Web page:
Which Airfare Site is the Cheapest?

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Have you ever wondered if there is any difference in the prices you are quoted from different airfare websites when you go searching for a flight? I think most of us assume they all tend to show the same fares, but is that assumption true? We at BootsnAll decided to put it to the test.

What we decided to do was test seven major airfare search sites against each other to see how they stacked up in a side-by-side challenge. We compared five of the traditional travel booking sites along with two of the new breed of airfare "aggregators". These new aggregator sites search every applicable site themselves, including the airlines' own sites, and then send you to the one offering the lowest price. Would they all end up with the same deal? Let’s find out.

On your mark, get set...
On your mark, get set…

How the test was conducted

We wanted to be as scientific as possible so here’s how we compared them: Before running any price tests, we invented six various trips that we would test on each different airfare website. There wasn’t much reason to think one site would do well with only one type of trip, but we still wanted to mix up a variety of scenarios in order to make the results more meaningful. We chose both popular routes and rare combinations of cities. We chose very specific flight criteria as well as open schedules. We also included a variety of domestic US and international destinations, as well as a mix of nonstop, multi-stop and one-way fares. And since we know that fares and availability can change throughout the day, we concentrated on one trip at a time, to get results from each of the seven sites in as little time as possible. Each trip was priced on all sites within a 10-minute period.

The six test itineraries

Trip 1: Los Angeles to San Francisco, nonstop, leaving next Friday between noon and 8:00 p.m., returning Sunday between 9:00 a.m. and 6:00 p.m.

Trip 2: Portland to Baltimore, one stop, leaving anytime three weeks from Saturday, returning anytime the following Saturday.

Trip 3: Las Vegas to Toronto, nonstop or one stop in eight hours or less, leaving anytime on a specific Thursday next month, returning anytime the following Sunday.

Trip 4: Austin to London, one stop, leaving anytime on a Friday or Saturday next month, returning 10 days later on a Monday or Tuesday.

Trip 5: JFK to Miami, nonstop, one-way, leaving anytime on a specific Monday or Tuesday four weeks from now.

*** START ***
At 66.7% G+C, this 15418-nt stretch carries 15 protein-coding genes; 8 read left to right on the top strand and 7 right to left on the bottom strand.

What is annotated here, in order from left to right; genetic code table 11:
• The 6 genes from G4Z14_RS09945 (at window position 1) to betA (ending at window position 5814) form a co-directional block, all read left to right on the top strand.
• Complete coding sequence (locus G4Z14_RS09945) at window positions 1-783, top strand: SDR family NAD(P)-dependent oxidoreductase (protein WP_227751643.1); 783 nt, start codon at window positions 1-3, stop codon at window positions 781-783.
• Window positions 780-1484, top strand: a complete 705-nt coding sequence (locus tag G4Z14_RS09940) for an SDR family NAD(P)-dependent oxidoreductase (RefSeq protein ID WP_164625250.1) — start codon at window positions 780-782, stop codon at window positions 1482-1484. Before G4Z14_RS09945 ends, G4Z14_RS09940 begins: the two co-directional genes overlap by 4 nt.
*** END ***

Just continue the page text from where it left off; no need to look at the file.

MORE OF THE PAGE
Trip 6: Omaha to Singapore, no more than two stops, leaving on a specific Saturday in two months, returning one week later.

The results

The raw data

The conclusion

On the least complicated trips, all the sites found the exact same flights, which allows us to clearly see that several of them charge around $5.00 per ticket more than the rest. Specifically, Hotwire and Priceline offered the lowest prices on the simple round-trips; Kayak and Sidestep sent users to the individual airline site that offers those same prices (where users can complete their purchase with only a few more clicks). Expedia, Orbitz and Travelocity offered nearly identical prices, which were slightly higher than the others.

On the more complicated trips (to London and Singapore from smaller US cities), the results were spread out a bit more. Based strictly on our predetermined criteria, they didn’t all find the same flights. And in both of these cases, Priceline came out lowest of all. Their London trip was almost $10.00 lower than the next cheapest; their Singapore trip was over $90.00 lower than any of the others.

Final score, from worst to first

Hotwire (average, $552.30) – In our tests they tied for cheapest on two of our trips, but on three others, they missed cheaper flights that most of the others found. Also, since they don’t currently book one-way tickets, they send the user to Expedia, so that higher price was used.

Expedia ($542.27), Orbitz ($507.00) and Travelocity ($507.68) – These sites clearly charge an extra $5.00 or so per ticket on many flights, though their searching ability did perform well. Expedia failed to find the cheaper trip to Singapore, but on the other five sample trips, they all performed almost identically.

Kayak ($503.85) and SideStep ($503.85) – The two aggregators (which search every applicable travel site for you and then send you to the cheapest site to finalize the purchase), performed identically in every way. On the London trip they both showed the same lowest price as Priceline, but upon reaching the airline site to finalize the purchase, it wasn’t available, even after several tries starting from the beginning. They both do an excellent job of finding the best fare, but their inability to actually let you book that fare themselves can lead to frustration and the occasional missed opportunity.

The WINNER based on price alone

Priceline ($486.33) – This was a bit of a surprise, but Priceline essentially tied for cheapest on four trips, and found the absolute cheapest price on the other two. Their recent slogan change to “no booking fees” seems to be more than a gimmick. They always found the lowest price with no dead-ends, like on Kayak and SideStep.

However…

These tests were done based on price alone, and there were a lot of ties among the sites. If you’ve tried more than a couple of these airfare engines, you know that the searching and booking procedure on each one can vary greatly. Next we’ll test each site for ease of use while searching for the lowest fares.

Check out our cheap air ticket resource to find out which airfare site will work for you.

Next up: Which is the best airfare site if you know exactly what you want?

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